Molecular magnets: Mathematical predictions
Mathematical analysis points to how robust nanomagnets can be made from surprisingly small metal–organic complexes
Molecular magnets can be handled like classical particles owing to their relatively large size, but they also exhibit quantum magnetic properties thanks to their unpaired electron spins. This unique behavior makes them attractive as high-density information storage materials and for spintronic-based computing. Currently, chemists struggle to attach molecular magnets to device surfaces, however, because these particles have a tendency to warp and lose their magnetic properties on adsorption.
To overcome this difficulty, an international team led by Daniel Packwood from the AIMR at Tohoku University has now developed innovative ‘mathematical chemistry’ techniques that can predict novel molecular magnets with deformation-resistant magnetic moments1.
Most molecular magnets are made by linking transition metals, such as manganese and iron, into complex clusters through hydrocarbon or oxygen ‘bridges’ (see image). When the coupling interactions between the unpaired metal ion electrons within these metal–organic complexes are strong enough, the molecules acquire an appreciable magnetic moment. Packwood and colleagues hypothesized that the intimate relationship between structure and magnetic behavior in these systems could mean that certain geometric networks, currently unknown to chemists, exist with intrinsically stable spin properties.
To find these structures, the researchers devised an original model that examines how one physical property — the energy of the molecule’s ground spin state — changes with small, random shape deformations of a molecular magnet. “Creating a realistic model of a molecule is not so difficult,” says Packwood. “However, the key challenge is striking a good balance between physical realism and sufficient simplicity for mathematical treatment.”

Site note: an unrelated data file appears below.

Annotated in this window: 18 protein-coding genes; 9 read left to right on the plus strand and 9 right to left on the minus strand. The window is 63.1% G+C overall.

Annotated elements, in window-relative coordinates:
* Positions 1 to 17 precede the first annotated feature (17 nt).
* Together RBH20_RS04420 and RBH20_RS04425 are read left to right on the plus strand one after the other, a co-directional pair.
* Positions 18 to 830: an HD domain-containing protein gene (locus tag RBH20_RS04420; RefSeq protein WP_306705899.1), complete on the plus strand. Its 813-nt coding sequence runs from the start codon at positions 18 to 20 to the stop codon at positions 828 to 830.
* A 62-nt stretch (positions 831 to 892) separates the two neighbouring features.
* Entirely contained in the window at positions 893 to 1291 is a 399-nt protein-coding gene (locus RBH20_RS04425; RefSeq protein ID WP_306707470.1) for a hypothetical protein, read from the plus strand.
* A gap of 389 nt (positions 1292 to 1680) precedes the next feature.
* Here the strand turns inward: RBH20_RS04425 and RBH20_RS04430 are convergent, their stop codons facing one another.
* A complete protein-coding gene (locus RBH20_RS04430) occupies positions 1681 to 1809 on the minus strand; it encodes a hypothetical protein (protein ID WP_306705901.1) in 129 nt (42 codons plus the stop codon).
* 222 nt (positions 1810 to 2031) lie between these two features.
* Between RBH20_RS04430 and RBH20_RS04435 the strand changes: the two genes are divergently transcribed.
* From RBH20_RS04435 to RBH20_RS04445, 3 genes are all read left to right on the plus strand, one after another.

The team’s analysis showed that two-dimensional molecules containing a sufficient number of spin centers can possess extraordinarily stable ‘weak topological invariant’ magnetic moments. “When mathematicians talk about topological invariants, they usually mean properties that don’t change under arbitrary stretching or squeezing deformations,” explains Packwood. “A weak topological invariant is similar; however, it can change under deformations that have a very low probability of occurring. This difference significantly broadens the applicability of the topological invariance concept to studying real systems.”
Surprisingly, the researchers’ calculations showed that only between 20 and 50 spin centers were needed for a two-dimensional molecule to achieve robust and stable magnetism. They also found that resistance to shape deformations improved when the number of ring-shaped networks in the model was kept to a minimum. As the structures predicted by this joint mathematics–materials science study are well within the size range of existing molecular magnets, Packwood and colleagues are confident that they represent practical targets for future chemical synthetic efforts.
Packwood, D. M., Reaves, K. T., Federici, F. L., Katzgraber, H. G. & Teizer, W. Two-dimensional molecular magnets with weak topological invariant magnetic moments: Mathematical prediction of targets for chemical synthesis. Proceedings of the Royal Society A 469, 20130373 (2013). | article
This research highlight has been approved by the author of the original article and all empirical data contained within has been provided by said author.